The Business of Agriculture During the War and After by David Franklin Houston

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David Franklin Houston
Forgotten Books
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The Business of Agriculture During the War and After

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Book review

Excerpt from The Business of Agriculture During the War and After

I Am Glad of this opportunity to express the Nation's appreciation of the patriotism and efficiency of the farmers of Iowa and of the whole country. The efforts and achievements of the millions of farm men and women have been noble and remarkable. The farmers have occupied the first-line First-line trenches of the food army. They and the agencies assisting them, the Federal Department, the State colleges and departments of agriculture, were prepared when we entered the war and had been for years, and I venture the assertion that no section of our people and no agencies have done a better job. But they are not spectacular performers - they never are. They do not furnish sensations and headlines. They have no fixed labor day. They work in season and out of season - from early morning till dusk; but they do not work in the limelight. They are not in the view of people living in cities, the centers of intense publicity.

Urban dwellers ordinarily devote very little thought to rural districts an to sources of food supply. Heretofore they have not had to think much about food. If it is abundant, as it usually is, they take it for granted. If it becomes scarce, they develop hysteria and an amazing capacity for making suggestions. Within the last year, city people have manifested an intense interest in food, and, not knowing their Government, some of them have developed the highly interesting proposal that some Government agency should be created to give attention to production. They have seen windows placarded and papers filled with pleas for conservation, for investments in Liberty Bonds, and for subscriptions to the Red Cross. They have wondered why they have not seen similar evidence of activity in the field of production. They do not know of the thousands of men and women quietly working in every rural community of the Nation and the millions of bulletins and circulars dealing with the problems from hundreds of angles. They forget that the field of work lies outside the city. They do not recognize that both the problem and the method are different.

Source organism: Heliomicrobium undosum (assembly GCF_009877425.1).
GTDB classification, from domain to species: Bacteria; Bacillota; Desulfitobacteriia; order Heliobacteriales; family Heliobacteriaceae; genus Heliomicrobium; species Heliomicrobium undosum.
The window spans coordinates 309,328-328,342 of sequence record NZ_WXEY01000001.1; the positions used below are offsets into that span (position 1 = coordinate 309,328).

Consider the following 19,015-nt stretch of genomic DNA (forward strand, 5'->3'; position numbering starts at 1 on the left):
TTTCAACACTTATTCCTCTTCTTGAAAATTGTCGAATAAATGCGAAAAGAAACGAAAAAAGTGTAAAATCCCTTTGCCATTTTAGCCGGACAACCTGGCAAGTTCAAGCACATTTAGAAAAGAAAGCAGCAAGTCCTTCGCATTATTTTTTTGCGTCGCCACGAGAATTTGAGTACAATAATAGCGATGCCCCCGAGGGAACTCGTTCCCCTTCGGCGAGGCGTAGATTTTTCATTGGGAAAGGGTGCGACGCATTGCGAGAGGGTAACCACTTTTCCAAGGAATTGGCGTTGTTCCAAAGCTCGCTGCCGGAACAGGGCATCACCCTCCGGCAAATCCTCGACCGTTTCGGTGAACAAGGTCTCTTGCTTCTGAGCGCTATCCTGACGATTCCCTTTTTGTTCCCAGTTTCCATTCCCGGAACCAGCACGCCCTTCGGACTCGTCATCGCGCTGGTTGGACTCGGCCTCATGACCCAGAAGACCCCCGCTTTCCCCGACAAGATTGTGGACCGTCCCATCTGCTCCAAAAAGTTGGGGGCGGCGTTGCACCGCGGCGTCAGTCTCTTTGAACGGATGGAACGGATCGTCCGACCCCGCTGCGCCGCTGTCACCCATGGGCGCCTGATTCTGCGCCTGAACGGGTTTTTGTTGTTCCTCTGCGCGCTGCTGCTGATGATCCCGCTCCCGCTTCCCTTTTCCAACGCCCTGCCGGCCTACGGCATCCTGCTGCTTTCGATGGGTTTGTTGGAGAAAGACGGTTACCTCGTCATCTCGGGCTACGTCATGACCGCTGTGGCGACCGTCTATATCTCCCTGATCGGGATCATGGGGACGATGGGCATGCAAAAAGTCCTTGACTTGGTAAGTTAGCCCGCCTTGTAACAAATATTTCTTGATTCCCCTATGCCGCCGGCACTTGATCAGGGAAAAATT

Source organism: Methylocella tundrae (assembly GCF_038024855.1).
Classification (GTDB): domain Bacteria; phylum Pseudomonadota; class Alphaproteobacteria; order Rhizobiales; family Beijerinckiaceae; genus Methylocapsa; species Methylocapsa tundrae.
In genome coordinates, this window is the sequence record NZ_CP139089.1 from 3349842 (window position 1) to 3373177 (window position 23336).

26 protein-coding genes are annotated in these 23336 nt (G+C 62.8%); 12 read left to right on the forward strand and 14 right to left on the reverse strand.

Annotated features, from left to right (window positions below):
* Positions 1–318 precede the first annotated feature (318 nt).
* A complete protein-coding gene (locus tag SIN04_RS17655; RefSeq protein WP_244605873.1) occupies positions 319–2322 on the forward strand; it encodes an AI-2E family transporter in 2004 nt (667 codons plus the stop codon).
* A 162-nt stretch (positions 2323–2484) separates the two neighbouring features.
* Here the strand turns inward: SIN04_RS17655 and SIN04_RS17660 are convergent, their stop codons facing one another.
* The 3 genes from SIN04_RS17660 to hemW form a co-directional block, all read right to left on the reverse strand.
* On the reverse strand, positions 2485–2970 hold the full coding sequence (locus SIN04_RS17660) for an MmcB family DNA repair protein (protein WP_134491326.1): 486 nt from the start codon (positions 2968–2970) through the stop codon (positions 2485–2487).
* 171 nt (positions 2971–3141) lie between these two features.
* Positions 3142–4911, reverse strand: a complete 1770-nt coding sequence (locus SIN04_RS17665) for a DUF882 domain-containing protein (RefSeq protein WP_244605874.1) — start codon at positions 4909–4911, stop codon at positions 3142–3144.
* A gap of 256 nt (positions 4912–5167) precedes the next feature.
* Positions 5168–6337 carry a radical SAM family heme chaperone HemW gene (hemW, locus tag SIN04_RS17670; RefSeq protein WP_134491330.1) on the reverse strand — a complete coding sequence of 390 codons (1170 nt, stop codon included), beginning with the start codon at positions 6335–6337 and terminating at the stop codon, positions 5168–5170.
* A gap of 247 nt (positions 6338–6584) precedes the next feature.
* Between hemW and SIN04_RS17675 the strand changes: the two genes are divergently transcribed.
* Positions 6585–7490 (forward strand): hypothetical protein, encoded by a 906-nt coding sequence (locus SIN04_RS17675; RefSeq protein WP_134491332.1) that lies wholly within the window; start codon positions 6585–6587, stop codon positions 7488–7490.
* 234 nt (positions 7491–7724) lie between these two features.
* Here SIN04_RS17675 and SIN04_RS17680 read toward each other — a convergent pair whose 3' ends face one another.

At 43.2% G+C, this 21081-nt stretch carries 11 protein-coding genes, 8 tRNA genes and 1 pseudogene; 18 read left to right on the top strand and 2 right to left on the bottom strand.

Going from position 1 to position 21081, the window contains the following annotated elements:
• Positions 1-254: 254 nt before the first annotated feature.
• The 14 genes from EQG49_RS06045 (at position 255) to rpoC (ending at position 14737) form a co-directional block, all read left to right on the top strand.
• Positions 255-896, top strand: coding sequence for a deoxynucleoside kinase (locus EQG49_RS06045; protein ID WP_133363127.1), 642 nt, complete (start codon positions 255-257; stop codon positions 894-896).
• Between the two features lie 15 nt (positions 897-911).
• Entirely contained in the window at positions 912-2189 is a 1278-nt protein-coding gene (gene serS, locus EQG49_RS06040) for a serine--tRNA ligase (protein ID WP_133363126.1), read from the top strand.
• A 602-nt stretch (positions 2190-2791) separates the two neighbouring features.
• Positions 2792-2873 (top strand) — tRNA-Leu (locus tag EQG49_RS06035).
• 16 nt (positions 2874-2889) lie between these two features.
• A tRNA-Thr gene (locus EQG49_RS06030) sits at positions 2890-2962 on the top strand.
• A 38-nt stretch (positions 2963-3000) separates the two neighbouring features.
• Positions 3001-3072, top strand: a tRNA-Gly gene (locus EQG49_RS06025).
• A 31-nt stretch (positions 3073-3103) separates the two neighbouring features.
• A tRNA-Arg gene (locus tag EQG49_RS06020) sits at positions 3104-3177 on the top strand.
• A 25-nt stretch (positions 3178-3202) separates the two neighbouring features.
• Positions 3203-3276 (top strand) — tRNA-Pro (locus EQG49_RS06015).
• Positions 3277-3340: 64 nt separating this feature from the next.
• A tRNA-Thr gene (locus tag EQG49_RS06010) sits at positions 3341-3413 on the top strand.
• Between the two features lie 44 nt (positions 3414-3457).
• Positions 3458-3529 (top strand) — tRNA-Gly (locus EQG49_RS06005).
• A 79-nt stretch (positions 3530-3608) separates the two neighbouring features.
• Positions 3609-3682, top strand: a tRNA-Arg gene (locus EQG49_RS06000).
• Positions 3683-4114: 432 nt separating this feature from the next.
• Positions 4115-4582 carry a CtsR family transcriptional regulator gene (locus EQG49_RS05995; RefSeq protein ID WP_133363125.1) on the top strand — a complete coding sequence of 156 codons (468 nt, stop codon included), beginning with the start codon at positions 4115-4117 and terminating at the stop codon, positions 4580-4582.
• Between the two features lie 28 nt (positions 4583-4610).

It is one thing to ask a man to save. It is one thing to ask a man to invest in Liberty Bonds. These things tremendously aid the Nation; but they are also a certain benefit to the individual.

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